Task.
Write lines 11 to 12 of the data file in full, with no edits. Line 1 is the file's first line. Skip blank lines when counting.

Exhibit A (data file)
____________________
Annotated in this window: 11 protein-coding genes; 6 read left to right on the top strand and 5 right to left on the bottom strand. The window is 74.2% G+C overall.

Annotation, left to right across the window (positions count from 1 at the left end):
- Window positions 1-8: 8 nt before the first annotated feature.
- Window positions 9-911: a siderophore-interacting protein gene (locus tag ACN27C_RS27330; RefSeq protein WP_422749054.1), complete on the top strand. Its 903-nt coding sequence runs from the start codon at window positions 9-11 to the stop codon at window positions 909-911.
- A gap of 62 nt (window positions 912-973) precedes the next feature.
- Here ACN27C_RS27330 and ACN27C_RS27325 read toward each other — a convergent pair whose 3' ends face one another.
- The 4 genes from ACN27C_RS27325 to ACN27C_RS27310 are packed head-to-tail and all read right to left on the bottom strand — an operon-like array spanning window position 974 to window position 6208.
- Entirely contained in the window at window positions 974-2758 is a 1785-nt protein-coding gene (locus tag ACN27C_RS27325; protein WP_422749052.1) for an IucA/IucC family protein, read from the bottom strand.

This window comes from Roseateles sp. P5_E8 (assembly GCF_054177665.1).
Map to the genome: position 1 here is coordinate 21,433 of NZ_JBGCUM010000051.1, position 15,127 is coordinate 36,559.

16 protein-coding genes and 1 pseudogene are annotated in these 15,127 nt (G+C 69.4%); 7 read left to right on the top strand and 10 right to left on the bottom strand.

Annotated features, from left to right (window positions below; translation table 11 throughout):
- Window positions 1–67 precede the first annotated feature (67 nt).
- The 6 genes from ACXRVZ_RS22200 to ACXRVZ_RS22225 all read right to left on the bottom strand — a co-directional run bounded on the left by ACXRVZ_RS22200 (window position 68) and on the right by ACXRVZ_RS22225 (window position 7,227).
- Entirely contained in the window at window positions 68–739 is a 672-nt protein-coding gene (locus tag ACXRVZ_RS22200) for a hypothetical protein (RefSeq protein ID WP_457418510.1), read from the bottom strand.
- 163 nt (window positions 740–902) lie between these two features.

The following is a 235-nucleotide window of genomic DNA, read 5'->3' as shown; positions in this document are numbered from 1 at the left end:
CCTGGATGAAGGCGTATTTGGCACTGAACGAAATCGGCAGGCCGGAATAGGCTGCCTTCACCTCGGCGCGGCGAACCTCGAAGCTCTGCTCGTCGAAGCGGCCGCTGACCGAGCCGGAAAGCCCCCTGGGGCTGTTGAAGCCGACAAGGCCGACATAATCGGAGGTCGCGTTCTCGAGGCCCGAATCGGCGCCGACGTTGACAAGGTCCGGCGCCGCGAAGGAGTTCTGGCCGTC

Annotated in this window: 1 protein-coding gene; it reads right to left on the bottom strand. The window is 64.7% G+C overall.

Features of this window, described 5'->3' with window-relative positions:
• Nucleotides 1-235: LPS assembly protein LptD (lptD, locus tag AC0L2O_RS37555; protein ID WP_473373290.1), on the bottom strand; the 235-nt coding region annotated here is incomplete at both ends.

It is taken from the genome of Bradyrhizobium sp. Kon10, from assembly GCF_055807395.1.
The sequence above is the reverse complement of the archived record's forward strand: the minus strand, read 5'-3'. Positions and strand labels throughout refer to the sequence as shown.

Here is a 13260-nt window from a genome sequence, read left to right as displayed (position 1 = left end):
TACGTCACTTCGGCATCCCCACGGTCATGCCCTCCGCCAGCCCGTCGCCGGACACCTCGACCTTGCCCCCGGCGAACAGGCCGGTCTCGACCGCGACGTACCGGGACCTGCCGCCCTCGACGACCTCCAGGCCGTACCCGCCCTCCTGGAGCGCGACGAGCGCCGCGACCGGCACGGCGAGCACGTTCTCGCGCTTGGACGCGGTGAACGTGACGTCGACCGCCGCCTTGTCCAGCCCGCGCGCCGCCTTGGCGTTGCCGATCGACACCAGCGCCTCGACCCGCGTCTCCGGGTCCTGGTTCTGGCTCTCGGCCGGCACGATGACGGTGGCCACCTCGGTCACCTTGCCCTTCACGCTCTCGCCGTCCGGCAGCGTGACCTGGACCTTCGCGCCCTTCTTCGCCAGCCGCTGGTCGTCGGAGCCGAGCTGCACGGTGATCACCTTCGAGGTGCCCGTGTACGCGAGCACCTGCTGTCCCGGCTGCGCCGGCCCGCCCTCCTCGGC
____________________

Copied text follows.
16 protein-coding genes and 1 pseudogene are annotated in these 15,127 nt (G+C 69.4%); 7 read left to right on the top strand and 10 right to left on the bottom strand.

Annotated features, from left to right (window positions below; translation table 11 throughout):